Conclusions and Suggestions


The advantages of genetic diversity are long-term and hardly predictable. As per the Food and Agriculture Organization’s report, humanity shares the common bowl having only 20 cultivated crops that accounts for 90% of our calorie requirements. These crops originate from developing countries, which means that they are more susceptible to pests and diseases and depend on genetic diversity for their continued survival. In the 21 century, it is widely believed that an alarming proportion of the genetic variability of our food plants has become extinct. The conservation and development of the existing crop diversity is a matter of global concern.

The effective advancement of biodiversity will rely on fostering relationships between two inverse shafts – formal innovative and community frameworks. To achieve this, we need policies that encourage technology transfer and inclusivity in active participation in research and development. Dynamic cooperation implies poor farmers and rural people exercising control over genetic resources and this is reciprocated by the formal system having experimentation, institutional, and policy changes every now and then to fulfill the worldwide commitment to preserving biodiversity. Eventually, the motivation to save our biodiversity and to energize innovation in biogenetic assets is to make the quality of human life better. This ought to be remembered always, before any innovation or policy alteration; else human existence will be put in question.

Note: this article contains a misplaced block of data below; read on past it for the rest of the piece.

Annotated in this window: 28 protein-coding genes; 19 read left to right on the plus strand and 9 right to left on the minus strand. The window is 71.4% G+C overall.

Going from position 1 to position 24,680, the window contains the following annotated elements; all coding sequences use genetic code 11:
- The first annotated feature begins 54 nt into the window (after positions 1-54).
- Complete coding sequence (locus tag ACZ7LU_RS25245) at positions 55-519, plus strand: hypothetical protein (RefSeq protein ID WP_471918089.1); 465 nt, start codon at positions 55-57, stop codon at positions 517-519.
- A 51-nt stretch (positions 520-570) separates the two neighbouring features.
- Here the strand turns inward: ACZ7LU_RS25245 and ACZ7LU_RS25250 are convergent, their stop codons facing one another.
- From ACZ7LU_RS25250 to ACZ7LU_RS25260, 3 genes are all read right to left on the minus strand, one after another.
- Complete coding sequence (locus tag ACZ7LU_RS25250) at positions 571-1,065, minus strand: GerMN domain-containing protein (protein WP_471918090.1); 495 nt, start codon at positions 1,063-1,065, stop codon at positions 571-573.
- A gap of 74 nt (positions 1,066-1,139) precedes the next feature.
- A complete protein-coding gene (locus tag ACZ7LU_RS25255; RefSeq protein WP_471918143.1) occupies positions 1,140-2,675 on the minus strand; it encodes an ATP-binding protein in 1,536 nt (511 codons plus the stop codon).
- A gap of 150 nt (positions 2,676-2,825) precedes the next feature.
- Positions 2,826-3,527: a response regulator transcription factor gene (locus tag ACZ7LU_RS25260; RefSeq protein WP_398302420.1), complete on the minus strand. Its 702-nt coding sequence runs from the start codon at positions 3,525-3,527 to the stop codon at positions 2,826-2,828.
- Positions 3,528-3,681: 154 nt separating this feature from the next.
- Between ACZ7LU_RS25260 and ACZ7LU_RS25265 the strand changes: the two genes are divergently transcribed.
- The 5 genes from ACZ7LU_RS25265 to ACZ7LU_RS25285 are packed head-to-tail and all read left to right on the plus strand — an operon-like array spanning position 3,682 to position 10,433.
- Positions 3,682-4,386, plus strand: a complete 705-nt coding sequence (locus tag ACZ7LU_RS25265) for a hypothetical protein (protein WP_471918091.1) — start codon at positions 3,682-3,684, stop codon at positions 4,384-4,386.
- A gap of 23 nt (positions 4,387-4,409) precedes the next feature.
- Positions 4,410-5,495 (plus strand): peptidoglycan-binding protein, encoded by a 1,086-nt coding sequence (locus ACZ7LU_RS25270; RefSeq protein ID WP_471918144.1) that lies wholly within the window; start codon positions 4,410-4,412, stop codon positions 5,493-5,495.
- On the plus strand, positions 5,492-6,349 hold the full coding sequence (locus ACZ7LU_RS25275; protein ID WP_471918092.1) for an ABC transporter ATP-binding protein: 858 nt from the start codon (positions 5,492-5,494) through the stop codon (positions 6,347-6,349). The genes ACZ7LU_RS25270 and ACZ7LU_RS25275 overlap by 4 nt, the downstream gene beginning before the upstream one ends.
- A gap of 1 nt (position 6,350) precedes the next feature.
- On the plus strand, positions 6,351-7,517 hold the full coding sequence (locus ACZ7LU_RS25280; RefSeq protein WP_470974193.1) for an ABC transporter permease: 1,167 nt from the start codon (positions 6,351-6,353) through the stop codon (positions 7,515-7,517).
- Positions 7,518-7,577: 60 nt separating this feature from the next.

[1] Biological diversity act of India https://www.indiacode.nic.in/bitstream/123456789/2046/1/200318.pdf

[2] Section 2(b) of Biodiversity act 2002 https://www.indiacode.nic.in/bitstream/123456789/2046/1/200318.pdf

[3] International Union For The Protection Of New Varieties https://www.upov.int/portal/index.html.en

[4] https://www.natureasia.com/en/nindia/article/10.1038/nindia.2020.192

[5] https://www.omicsonline.org/blog/2015/08/27/19447-Mega-Biodiversity-of-India.html

[6] https://www.omicsonline.org/blog/2015/08/27/19447-Mega-Biodiversity-of-India.html

[7] Convention on Biological Diversity, https://www.un.org/en/observances/biological-diversity-day/convention#:~:text=The%20Convention%20on%20Biological%20Diversity,been%20ratified%20by%20196%20nations.